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7 replies on “PinePhone Braveheart Linux smartphone begins shipping January 17th”

  1. I dream of a day when Linux (not Android) smartphones are full featured, supported, and in common use. I really want one but doubt there will ever be one in the market.

    1. Well this is what happens with free as in freedom, non predatory software. If nobody has cause to develop it it doesn’t get developed and if nobody buys the hardware it’s supposed to, or allowed to, run on due to lack of software, there is no cause to develop it!
      It’s $150, is that not cheap enough to even try to create impetus to make your dream come true? I mean, I know it doesn’t help that there’s nothing wrong with android fundamentally, it’s just that by default all real implementations of it are set up to encourage and aid evil, but still.
      If you really need NFC there’s always smartwatches.

  2. Expose the hardware in /dev so the dummy linux drivers fullfill the specification (wifi, modem, display, audio, sensors). Minimal xwindow manager, the Chromiums Android Virtual Machine.

    Build a laptop dock, use the phone as the mouse. USB-C expanded PCI-e x86 coprocessor; expose the x86 or coload an alternative os via kvirt or something (systemd-nspawn).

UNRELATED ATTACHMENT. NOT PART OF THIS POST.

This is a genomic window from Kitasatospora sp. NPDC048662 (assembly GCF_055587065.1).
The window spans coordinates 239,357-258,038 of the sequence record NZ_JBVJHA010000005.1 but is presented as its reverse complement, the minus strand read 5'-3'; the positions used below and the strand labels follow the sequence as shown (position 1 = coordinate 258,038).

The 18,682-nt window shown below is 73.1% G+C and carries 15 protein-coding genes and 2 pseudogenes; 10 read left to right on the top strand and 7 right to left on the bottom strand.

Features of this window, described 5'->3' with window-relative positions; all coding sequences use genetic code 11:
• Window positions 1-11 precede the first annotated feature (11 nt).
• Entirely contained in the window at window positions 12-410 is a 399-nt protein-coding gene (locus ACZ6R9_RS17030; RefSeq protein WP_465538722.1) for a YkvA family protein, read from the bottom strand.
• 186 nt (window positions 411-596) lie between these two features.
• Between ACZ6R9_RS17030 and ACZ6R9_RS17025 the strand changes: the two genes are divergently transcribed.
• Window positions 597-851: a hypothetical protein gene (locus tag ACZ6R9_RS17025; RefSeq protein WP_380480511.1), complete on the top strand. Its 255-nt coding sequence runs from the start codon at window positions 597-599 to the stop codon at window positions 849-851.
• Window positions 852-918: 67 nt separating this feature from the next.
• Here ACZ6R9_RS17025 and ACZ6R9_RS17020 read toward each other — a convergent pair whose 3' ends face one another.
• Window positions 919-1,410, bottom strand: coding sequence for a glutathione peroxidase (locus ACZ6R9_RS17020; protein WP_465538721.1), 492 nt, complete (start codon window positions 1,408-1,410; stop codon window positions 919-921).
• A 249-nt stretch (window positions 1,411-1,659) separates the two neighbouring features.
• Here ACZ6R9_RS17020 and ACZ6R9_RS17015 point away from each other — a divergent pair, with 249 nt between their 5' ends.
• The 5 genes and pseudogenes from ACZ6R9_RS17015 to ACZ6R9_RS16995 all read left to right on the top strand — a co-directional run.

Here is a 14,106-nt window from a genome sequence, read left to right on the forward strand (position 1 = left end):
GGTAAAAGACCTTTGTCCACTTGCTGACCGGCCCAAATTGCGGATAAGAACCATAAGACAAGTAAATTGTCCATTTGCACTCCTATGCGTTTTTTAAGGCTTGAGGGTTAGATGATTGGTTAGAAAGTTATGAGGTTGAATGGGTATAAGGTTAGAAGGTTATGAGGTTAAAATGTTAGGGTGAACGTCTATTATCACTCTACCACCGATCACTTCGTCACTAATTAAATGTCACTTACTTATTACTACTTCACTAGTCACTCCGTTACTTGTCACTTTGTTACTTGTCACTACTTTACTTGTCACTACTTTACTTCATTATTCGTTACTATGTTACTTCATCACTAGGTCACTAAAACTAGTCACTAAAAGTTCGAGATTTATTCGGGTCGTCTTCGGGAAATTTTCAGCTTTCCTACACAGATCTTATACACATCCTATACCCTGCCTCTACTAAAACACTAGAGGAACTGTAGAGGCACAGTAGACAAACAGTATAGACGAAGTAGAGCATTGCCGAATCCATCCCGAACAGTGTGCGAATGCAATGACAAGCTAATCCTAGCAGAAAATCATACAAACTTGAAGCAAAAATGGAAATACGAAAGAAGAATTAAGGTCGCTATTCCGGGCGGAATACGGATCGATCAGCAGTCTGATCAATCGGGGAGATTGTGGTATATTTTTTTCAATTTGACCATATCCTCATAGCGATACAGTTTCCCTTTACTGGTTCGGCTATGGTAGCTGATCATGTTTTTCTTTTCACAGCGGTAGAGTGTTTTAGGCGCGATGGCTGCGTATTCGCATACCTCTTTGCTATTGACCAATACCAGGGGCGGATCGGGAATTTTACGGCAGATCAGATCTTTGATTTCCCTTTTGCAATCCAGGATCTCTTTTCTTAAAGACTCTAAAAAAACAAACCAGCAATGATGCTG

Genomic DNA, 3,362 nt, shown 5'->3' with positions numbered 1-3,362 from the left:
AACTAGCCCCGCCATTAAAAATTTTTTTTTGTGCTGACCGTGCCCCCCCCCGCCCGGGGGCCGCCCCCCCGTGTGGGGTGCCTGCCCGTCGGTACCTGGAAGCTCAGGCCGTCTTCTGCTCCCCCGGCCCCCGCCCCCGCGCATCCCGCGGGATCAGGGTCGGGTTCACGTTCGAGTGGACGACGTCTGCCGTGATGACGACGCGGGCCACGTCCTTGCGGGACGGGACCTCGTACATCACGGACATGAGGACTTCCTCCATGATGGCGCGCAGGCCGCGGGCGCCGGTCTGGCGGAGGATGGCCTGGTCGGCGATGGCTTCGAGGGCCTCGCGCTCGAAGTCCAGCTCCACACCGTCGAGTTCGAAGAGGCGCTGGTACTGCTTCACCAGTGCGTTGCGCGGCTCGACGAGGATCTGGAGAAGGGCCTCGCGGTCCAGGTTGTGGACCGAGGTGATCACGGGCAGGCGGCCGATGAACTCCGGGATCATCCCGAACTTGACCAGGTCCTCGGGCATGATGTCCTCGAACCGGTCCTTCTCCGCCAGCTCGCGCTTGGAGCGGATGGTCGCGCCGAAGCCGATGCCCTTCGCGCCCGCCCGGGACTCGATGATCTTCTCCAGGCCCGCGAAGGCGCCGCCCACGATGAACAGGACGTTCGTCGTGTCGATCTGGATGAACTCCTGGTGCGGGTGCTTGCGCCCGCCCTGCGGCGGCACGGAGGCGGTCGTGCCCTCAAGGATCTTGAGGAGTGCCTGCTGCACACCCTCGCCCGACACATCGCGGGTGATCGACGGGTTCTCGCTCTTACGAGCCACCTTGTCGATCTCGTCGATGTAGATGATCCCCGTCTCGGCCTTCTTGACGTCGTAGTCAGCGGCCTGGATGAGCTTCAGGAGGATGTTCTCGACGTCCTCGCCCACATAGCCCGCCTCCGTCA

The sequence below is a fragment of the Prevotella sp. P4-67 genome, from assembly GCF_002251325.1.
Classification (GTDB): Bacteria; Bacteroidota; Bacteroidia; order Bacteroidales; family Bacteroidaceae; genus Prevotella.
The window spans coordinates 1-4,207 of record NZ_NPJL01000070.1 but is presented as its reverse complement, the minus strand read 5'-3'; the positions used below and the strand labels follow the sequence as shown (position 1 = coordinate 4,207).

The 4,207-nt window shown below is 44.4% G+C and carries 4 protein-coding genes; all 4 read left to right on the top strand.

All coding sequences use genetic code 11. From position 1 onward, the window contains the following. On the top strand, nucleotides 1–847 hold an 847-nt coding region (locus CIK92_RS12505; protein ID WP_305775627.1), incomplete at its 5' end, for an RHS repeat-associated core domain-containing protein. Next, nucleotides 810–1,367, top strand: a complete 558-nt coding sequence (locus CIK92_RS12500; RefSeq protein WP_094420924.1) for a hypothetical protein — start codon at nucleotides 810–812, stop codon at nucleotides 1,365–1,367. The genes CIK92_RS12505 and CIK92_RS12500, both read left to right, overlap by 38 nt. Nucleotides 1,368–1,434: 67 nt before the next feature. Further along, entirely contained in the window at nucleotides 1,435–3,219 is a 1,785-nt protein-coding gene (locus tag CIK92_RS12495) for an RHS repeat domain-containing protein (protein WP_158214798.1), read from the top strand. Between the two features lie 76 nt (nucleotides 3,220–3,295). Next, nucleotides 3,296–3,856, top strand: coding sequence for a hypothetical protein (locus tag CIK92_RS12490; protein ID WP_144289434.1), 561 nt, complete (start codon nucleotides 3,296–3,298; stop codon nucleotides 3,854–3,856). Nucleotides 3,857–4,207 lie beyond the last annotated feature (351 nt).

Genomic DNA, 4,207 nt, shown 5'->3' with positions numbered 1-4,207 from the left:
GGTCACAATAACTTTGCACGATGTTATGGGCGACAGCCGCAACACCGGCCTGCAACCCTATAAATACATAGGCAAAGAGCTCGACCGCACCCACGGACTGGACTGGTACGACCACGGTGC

1. I feel like stuffing an x86 coprocessor in a lapdock is missing the point and seems prohibitively difficult for anyone to try and make into a commercial product. At that point what you’ve got is practically a laptop in it’s own right (in terms of cost and ability), and using it with the phone doesn’t seem like it would be much different from using a laptop with the phone as a mobile hotspot. And considering the cost of this thing a pinebook pro and some chromebooks are cheaper than any lapdock you’ll ever buy, or build, and they’re more powerful than this phone.
      More practical would be to just let the phone power the whole thing. If the mobile OS images available don’t have very good ability to switch between desktop and phone modes, you could boot a desktop distro from the SD card.
      I am sure however, that this phone will increase interest in Anbox.

  3. I’m intrigued by this. Limits of apps will be an issue of course. Curious if Chrome would work with it? Mapping programs would be a major concern for navigation. Commercial use for trucking would be a major boon to the companies.

    1. Why Chrome shouldn’t work? It is a Linux distro, Chrome available on ARM for almost decade long. Even if Chrome will be unavailable, I am sure that Chromium will be available

  4. Last month, they mentioned in a blog post that they’re making a keyboard attachment. Similar to the Cosmo Communicator it seems but a higher chance that a desktop Linux distro will actually truly work that what Planet Computers can come with.

    If the phone, keyboard attachment and a working desktop Linux distro becomes a reality, then I’ll be a buyer.